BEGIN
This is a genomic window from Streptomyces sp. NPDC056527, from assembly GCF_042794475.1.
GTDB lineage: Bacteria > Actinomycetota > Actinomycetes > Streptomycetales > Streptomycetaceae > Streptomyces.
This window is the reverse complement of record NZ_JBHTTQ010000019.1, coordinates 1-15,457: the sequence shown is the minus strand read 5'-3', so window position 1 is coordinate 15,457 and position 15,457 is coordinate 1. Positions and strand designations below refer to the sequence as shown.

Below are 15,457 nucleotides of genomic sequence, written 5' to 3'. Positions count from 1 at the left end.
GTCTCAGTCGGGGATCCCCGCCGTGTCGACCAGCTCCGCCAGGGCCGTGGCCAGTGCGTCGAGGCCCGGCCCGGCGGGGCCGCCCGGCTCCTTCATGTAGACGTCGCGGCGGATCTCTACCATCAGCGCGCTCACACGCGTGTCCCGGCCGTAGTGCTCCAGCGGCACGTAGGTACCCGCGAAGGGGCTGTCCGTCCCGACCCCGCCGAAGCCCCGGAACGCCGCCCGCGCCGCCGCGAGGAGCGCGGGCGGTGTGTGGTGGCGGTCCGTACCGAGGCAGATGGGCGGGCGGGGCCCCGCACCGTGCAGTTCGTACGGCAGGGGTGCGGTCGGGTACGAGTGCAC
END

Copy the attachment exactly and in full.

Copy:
This is a genomic window from Streptomyces sp. NPDC056527, from assembly GCF_042794475.1.
GTDB lineage: Bacteria > Actinomycetota > Actinomycetes > Streptomycetales > Streptomycetaceae > Streptomyces.
This window is the reverse complement of record NZ_JBHTTQ010000019.1, coordinates 1-15,457: the sequence shown is the minus strand read 5'-3', so window position 1 is coordinate 15,457 and position 15,457 is coordinate 1. Positions and strand designations below refer to the sequence as shown.

Below are 15,457 nucleotides of genomic sequence, written 5' to 3'. Positions count from 1 at the left end.
GTCTCAGTCGGGGATCCCCGCCGTGTCGACCAGCTCCGCCAGGGCCGTGGCCAGTGCGTCGAGGCCCGGCCCGGCGGGGCCGCCCGGCTCCTTCATGTAGACGTCGCGGCGGATCTCTACCATCAGCGCGCTCACACGCGTGTCCCGGCCGTAGTGCTCCAGCGGCACGTAGGTACCCGCGAAGGGGCTGTCCGTCCCGACCCCGCCGAAGCCCCGGAACGCCGCCCGCGCCGCCGCGAGGAGCGCGGGCGGTGTGTGGTGGCGGTCCGTACCGAGGCAGATGGGCGGGCGGGGCCCCGCACCGTGCAGTTCGTACGGCAGGGGTGCGGTCGGGTACGAGTGCAC